Rooftop solar panels
Most homes with rooftop solar panels are net metered.

Before you install rooftop solar panels on your home, you should learn about net energy metering, how it works, and whether you are eligible. 

Geez, OK. If you say so… but why? 

Glad you asked! With net energy metering (sometimes called NEM), you have the opportunity to sell the extra electricity your solar panels produce back to the energy grid. That way, when you get your monthly electric bill, you’ll only be charged for your net energy use — your total energy usage minus the electricity you sold to the electric grid.

Depending on the size of your solar energy system and your home energy usage, you could zero-out your electricity bill for the entire year! Imagine that: no electricity bill. And because Chariot offers net metering, we’re experts in the subject. So, let us tell you more about the details of this energy agreement, as it will be crucial to getting the biggest return on investment for your home solar panels.

What is Net Metering?

In the simplest terms, net metering is a unique form of billing in which solar panel owners receive credits on their electric bill for the excess electricity their solar panels produce and add to the grid.1 

How Does Net Energy Metering Work?

Now that you have a basic understanding of net metering, let us explain how it works:

  • On sunny days, most rooftop solar systems generate more energy than the home needs since people are at work or school.
  • When this happens, your electricity meter runs in reverse because the solar panels are generating more electricity than your home is using.
  • Since the excess energy generated by your solar panels needs to go somewhere, unless you have a battery system to absorb the energy it’s added to the local electric grid, which then powers neighboring homes and businesses with your clean energy.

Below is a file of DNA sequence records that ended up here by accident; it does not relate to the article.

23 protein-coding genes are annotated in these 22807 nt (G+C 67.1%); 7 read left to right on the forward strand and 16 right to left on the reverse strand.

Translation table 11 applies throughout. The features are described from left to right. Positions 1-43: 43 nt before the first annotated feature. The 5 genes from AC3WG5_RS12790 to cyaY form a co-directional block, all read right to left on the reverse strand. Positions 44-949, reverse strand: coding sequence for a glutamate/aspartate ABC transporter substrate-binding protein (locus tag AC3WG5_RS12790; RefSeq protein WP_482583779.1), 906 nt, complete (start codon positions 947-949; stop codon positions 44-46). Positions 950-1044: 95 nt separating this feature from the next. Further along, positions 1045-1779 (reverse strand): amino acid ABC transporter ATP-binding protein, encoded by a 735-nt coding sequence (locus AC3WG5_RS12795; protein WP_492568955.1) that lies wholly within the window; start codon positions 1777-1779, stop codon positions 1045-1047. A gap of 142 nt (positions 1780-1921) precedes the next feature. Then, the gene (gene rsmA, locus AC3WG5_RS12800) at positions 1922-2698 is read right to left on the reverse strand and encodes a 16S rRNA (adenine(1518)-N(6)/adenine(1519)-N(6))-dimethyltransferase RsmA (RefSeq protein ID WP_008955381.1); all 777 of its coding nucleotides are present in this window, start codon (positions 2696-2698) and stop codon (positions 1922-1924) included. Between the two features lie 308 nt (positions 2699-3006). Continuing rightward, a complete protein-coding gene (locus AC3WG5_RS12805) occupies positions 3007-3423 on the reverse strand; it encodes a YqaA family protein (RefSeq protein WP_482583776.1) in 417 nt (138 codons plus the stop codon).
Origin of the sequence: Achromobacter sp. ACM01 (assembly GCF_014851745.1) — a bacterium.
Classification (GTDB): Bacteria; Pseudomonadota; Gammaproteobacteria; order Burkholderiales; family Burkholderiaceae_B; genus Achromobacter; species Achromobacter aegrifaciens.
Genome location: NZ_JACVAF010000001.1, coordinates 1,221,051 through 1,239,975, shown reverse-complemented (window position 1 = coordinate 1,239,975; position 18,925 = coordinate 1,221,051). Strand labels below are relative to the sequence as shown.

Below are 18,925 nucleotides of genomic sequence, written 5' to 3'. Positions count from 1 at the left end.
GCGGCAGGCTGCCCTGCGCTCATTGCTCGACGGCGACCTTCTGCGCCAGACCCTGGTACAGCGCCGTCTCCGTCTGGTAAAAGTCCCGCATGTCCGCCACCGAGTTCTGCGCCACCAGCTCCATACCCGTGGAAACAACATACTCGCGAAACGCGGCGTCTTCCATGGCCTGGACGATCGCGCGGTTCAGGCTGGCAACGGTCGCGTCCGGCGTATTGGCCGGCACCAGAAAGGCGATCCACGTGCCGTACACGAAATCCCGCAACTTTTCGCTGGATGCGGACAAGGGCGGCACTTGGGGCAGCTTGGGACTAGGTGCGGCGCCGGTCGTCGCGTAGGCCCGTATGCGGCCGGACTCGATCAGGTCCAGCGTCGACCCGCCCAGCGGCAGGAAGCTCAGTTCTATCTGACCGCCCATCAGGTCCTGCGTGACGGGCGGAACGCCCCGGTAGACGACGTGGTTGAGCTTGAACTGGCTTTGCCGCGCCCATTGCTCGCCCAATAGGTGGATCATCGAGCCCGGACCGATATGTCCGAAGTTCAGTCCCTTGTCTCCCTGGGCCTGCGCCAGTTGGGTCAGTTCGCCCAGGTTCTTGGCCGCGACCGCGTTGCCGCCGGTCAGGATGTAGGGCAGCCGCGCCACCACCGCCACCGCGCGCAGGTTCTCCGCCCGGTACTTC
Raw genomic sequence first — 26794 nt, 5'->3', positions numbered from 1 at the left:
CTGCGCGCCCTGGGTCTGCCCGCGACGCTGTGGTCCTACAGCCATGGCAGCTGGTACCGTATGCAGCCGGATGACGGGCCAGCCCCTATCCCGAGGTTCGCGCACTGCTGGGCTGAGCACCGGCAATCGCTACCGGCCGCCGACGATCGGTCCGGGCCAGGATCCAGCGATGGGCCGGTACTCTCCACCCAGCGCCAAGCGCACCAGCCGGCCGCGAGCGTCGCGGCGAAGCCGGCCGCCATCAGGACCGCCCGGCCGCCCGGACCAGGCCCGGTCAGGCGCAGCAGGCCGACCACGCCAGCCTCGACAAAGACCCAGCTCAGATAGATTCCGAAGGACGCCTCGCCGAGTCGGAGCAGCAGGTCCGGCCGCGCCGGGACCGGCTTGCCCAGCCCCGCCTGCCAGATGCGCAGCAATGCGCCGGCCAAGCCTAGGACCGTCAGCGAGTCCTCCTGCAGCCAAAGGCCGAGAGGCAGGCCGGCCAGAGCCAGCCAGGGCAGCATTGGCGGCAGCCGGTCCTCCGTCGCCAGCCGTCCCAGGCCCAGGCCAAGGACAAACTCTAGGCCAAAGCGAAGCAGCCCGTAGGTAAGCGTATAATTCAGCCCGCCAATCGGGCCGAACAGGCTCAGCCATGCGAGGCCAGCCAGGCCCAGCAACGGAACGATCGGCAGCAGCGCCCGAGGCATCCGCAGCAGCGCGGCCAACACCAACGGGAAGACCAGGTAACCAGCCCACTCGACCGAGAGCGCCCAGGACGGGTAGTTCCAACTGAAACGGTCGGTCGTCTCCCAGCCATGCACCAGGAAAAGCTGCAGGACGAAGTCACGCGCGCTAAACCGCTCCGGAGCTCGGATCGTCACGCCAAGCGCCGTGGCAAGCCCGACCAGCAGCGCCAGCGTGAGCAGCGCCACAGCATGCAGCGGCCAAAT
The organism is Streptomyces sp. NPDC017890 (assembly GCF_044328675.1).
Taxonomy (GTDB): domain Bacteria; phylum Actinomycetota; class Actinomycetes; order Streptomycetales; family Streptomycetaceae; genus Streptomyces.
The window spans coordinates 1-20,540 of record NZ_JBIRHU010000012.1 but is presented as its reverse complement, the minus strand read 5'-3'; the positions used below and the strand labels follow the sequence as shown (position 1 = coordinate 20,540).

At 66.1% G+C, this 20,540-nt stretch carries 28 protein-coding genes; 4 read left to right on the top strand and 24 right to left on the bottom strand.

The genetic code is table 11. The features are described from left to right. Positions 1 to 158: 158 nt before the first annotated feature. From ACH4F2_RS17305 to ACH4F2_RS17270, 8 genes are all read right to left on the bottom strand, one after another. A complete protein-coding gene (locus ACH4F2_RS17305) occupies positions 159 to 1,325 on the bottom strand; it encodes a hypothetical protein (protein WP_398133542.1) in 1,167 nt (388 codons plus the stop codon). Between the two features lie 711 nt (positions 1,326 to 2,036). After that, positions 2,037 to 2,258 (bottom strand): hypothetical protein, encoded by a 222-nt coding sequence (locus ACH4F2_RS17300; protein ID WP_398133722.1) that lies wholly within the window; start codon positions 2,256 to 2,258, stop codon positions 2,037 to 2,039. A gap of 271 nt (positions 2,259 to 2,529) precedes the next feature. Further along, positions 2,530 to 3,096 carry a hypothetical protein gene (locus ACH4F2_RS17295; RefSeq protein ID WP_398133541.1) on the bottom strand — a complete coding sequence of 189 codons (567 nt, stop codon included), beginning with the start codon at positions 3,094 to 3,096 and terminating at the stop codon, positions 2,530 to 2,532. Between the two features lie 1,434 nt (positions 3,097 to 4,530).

• When your panels don’t produce enough solar power to meet your energy usage, your meter runs regularly, meaning it will draw power from the electric grid like it did before you installed solar panels. Therefore, this is not an “off the grid” situation.
  • Throughout the month, your home’s electricity meter monitors your total electricity usage for the month plus how much electricity your solar panels generate and add to the grid.
  • At the end of your billing cycle, you’re only responsible for the net energy consumption. This represents your total energy usage minus the energy you added to the electric grid and minus the electricity you used from your panels.
  • If your solar energy generation is more than what your home used in the billing cycle, your electric provider won’t charge you for that month and will credit your next month’s bill. 

Net Metering is Technically an Electricity Plan

Because you still need to tap into the grid during times when your solar panels aren’t producing electricity (i.e. at night or on cloudy days), you still need to have an electricity plan. Net metering is a special type of plan offered by only a few REPs. NEM eligibility varies widely and depends on several factors, including state legislation, regulations, and policies. Chariot Energy happens to be one of the few REPs in Texas that offer net metering as an energy plan!